You may be able to subtract some or all of your taxable federal pension included in your 2014 federal income. This includes benefits paid to the retiree or the beneficiary. It does not include disability payments if you have not reached the minimum retirement age. The subtraction amount is based on the number of months of federal service or points earned before and after October 1, 1991:
- If all your months of federal service or points were before October 1, 1991, subtract 100 percent of the taxable amount of federal pension income you reported on your federal return.
- If you have no months of service or points before October 1, 1991, you cannot subtract any federal pension.
- If your service or points occurred both before and after October 1, 1991, subtract a percentage of the taxable federal pension income you reported on your federal return. To determine your percentage, divide the months of service or points before October 1, 1991, by the total months of service or points earned. Round to three places (example: .4576 = 45.8 percent). Once you've determined the percentage, it will remain the same each year. Enter the percentage on the first line. If you have two federal pensions, enter the second percentage on the second line, and enter your total subtraction amount on the third line. Figure the percentage for each pension separately.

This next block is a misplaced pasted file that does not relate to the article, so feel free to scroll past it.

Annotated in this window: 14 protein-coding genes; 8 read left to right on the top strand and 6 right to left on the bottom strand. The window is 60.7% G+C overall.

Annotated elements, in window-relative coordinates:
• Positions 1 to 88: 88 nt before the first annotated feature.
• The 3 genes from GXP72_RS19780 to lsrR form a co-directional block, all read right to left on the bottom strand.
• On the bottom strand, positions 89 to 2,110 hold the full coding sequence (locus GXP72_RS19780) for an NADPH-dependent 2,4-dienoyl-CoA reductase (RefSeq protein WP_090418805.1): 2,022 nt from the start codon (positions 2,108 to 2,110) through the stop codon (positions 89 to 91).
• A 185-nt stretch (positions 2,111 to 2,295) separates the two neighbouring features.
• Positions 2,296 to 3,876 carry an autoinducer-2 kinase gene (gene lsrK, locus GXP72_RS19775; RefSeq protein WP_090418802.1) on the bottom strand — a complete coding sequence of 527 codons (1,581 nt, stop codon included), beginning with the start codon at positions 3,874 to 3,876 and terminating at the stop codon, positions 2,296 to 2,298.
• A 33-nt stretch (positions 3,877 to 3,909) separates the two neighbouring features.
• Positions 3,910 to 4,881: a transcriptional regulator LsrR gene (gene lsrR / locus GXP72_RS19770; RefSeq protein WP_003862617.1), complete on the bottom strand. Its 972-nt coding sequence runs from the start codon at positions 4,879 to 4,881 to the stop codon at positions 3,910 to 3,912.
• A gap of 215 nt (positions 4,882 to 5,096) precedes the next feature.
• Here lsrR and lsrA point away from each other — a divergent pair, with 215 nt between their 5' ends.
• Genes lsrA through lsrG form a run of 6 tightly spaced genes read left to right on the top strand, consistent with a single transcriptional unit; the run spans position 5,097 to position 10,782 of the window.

Federal pension subtraction formula:
Months of service or points before 10/1/91 X Federal pension amount included in federal income = Oregon Subtraction Total months of service or points
Example: Ann worked for the U.S. Forest Service from March 31, 1977, until January 7, 2012. She worked a total of 417 months; 174 months were worked before October 1, 1991. In 2014, she received taxable federal pension income of $35,000. Using the formula, her federal pension subtraction is:
174 X $35,000 = $14,595 417
She can subtract 41.7 percent--or $14,595 ($35,000 * 0.417)--of her taxable federal pension. She will continue to subtract 41.7 percent from Oregon income in future years.